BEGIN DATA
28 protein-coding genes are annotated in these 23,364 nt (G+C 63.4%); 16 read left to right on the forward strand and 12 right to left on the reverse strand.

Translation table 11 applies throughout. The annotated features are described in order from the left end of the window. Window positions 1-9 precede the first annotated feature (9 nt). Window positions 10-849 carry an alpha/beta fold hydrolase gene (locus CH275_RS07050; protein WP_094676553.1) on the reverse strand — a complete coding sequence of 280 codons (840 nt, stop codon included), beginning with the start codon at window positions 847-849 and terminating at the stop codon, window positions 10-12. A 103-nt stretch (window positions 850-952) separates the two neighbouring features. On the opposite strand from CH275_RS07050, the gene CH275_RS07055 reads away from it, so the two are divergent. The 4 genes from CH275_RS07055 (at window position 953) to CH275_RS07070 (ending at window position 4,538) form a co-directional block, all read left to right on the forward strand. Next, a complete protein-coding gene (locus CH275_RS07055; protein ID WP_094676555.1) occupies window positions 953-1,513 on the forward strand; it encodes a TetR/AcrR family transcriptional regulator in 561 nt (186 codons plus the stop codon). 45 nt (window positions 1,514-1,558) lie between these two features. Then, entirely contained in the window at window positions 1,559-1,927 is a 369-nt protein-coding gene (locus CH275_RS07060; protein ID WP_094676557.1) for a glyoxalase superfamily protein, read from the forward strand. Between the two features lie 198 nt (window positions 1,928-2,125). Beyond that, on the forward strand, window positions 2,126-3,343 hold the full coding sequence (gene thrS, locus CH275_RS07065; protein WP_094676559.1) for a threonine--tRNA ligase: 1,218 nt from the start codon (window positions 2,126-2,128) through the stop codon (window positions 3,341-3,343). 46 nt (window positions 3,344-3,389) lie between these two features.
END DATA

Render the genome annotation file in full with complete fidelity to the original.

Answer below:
28 protein-coding genes are annotated in these 23,364 nt (G+C 63.4%); 16 read left to right on the forward strand and 12 right to left on the reverse strand.

Translation table 11 applies throughout. The annotated features are described in order from the left end of the window. Window positions 1-9 precede the first annotated feature (9 nt). Window positions 10-849 carry an alpha/beta fold hydrolase gene (locus CH275_RS07050; protein WP_094676553.1) on the reverse strand — a complete coding sequence of 280 codons (840 nt, stop codon included), beginning with the start codon at window positions 847-849 and terminating at the stop codon, window positions 10-12. A 103-nt stretch (window positions 850-952) separates the two neighbouring features. On the opposite strand from CH275_RS07050, the gene CH275_RS07055 reads away from it, so the two are divergent. The 4 genes from CH275_RS07055 (at window position 953) to CH275_RS07070 (ending at window position 4,538) form a co-directional block, all read left to right on the forward strand. Next, a complete protein-coding gene (locus CH275_RS07055; protein ID WP_094676555.1) occupies window positions 953-1,513 on the forward strand; it encodes a TetR/AcrR family transcriptional regulator in 561 nt (186 codons plus the stop codon). 45 nt (window positions 1,514-1,558) lie between these two features. Then, entirely contained in the window at window positions 1,559-1,927 is a 369-nt protein-coding gene (locus CH275_RS07060; protein ID WP_094676557.1) for a glyoxalase superfamily protein, read from the forward strand. Between the two features lie 198 nt (window positions 1,928-2,125). Beyond that, on the forward strand, window positions 2,126-3,343 hold the full coding sequence (gene thrS, locus CH275_RS07065; protein WP_094676559.1) for a threonine--tRNA ligase: 1,218 nt from the start codon (window positions 2,126-2,128) through the stop codon (window positions 3,341-3,343). 46 nt (window positions 3,344-3,389) lie between these two features.